In the case of a hand amputation, the affected can use myoelectric prostheses to substitute the missing limb and regain motor functionality. Unfortunately, these prostheses do not restore sensory feedback, thus users are forced to rely on vision to avoid object slippage. This is cognitively taxing, as it requires continuous attention to the task. Thus, providing functionally effective sensory feedback is pivotal to reduce the occurrence of slip events and reduce the users’ cognitive burden. However, only a few studies investigated which kind of feedback is the most effective for this purpose, mostly using unrealistic experimental scenarios. Here we attempt a more realistic simulation of involuntary hand opening and subsequent recovery of a stable grasp of the slipping object using a robotic hand operated by the subjects through a standard myoelectric control interface. We compared three stimulation modalities (vision, continuous grip force feedback and discrete slip feedback) and found that the discrete feedback allowed subjects to have higher success rates (close to 100%) in terms of objects recovered from slippage, basically requiring no learning. These results suggest that this simple yet effective feedback can be used to reduce grasp failures in prosthetic users, increasing their confidence in the device.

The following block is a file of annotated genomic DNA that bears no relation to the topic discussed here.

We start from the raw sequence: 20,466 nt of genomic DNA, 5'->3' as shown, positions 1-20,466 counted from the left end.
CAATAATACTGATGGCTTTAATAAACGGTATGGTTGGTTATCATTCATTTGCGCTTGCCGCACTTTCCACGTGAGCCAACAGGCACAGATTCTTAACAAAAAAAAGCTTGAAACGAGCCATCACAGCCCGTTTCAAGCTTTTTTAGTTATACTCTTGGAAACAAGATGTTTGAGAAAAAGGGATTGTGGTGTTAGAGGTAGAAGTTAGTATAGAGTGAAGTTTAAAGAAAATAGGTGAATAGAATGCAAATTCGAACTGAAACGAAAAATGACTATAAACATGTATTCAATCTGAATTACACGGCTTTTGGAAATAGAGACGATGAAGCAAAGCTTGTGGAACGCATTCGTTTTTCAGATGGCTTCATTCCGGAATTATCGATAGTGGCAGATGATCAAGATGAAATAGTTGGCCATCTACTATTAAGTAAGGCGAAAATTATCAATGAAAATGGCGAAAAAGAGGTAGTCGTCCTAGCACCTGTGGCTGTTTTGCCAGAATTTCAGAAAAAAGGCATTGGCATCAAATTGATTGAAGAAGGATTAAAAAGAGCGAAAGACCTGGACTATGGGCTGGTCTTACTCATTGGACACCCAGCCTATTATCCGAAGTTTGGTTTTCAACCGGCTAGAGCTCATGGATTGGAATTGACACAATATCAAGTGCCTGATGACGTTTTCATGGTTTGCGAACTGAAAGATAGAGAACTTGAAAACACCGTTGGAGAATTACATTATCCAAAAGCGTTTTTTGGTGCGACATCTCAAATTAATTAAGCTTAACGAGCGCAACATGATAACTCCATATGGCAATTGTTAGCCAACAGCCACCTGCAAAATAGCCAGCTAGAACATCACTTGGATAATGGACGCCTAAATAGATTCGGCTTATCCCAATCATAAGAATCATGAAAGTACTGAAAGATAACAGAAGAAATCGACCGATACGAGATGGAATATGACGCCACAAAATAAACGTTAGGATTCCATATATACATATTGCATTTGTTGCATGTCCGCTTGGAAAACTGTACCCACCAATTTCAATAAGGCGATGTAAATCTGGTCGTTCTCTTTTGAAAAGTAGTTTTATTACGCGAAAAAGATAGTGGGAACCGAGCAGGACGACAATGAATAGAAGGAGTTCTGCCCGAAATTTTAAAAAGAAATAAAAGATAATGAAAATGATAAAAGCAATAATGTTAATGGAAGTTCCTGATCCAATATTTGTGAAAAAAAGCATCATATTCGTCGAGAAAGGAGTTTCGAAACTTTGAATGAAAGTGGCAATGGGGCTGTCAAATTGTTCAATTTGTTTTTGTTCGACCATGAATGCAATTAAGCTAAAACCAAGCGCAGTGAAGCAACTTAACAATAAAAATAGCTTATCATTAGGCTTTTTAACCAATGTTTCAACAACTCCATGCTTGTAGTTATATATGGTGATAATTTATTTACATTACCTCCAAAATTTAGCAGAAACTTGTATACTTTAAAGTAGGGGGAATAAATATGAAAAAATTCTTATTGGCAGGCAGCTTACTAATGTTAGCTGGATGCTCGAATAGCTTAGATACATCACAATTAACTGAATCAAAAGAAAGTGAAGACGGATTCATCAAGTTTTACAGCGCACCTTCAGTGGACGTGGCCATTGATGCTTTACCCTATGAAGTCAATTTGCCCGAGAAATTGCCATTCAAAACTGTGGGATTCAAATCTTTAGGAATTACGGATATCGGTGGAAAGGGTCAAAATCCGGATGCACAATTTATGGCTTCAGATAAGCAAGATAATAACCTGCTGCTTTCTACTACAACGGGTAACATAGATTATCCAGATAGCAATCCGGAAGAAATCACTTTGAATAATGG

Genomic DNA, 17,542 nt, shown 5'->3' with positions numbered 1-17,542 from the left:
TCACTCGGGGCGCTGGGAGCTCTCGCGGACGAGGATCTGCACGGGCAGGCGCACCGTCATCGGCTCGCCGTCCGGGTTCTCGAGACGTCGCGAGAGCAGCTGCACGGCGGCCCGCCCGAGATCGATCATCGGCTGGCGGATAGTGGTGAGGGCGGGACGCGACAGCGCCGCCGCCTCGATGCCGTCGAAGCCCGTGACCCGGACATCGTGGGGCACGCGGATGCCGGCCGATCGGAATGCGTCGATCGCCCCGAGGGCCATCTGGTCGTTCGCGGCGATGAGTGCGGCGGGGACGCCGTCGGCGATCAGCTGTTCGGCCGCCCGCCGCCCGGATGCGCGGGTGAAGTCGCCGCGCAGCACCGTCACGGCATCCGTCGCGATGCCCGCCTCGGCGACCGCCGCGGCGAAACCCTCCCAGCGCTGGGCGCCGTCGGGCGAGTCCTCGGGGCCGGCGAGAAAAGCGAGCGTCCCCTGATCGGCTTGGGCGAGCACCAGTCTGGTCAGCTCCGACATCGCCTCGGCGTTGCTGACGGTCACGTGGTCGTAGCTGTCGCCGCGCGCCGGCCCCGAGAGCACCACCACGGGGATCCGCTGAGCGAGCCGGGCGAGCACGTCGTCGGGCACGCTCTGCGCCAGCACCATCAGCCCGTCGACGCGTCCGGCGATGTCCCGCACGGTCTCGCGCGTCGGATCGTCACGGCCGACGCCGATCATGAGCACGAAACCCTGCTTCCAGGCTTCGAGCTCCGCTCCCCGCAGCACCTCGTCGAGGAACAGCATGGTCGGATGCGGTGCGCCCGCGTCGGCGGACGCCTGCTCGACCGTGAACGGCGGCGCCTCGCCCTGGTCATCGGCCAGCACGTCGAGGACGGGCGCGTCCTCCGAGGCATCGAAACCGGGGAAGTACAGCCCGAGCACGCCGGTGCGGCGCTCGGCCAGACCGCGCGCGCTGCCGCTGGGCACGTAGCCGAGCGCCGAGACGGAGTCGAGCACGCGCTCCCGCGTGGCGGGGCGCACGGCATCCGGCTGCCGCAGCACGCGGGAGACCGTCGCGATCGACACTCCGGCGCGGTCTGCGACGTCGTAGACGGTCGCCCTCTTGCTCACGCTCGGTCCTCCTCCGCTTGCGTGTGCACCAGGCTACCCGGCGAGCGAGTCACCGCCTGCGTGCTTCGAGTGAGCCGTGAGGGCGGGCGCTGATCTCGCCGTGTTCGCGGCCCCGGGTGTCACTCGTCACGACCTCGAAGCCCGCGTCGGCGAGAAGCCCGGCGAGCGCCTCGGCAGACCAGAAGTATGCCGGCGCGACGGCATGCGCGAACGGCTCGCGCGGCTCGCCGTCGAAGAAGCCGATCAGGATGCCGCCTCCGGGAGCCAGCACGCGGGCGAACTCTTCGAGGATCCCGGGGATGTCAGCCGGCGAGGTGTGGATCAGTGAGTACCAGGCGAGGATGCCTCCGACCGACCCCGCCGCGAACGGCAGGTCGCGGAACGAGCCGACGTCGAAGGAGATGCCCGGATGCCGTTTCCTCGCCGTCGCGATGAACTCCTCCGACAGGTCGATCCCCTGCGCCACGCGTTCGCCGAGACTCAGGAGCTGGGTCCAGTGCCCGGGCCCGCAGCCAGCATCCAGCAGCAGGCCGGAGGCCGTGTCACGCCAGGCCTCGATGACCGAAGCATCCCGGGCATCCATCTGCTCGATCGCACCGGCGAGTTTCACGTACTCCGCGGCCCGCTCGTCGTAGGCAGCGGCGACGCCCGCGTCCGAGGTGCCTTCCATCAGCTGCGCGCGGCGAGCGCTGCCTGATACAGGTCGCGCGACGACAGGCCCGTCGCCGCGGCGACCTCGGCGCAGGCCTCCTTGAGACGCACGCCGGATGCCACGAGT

|Titolo:||Discrete vibro-tactile feedback prevents object slippage in hand prostheses more intuitively than other modalities|
CLEMENTE, Francesco (Corresponding)
|Data di pubblicazione:||2018|
|Appare nelle tipologie:||1.1 Articolo su Rivista/Article|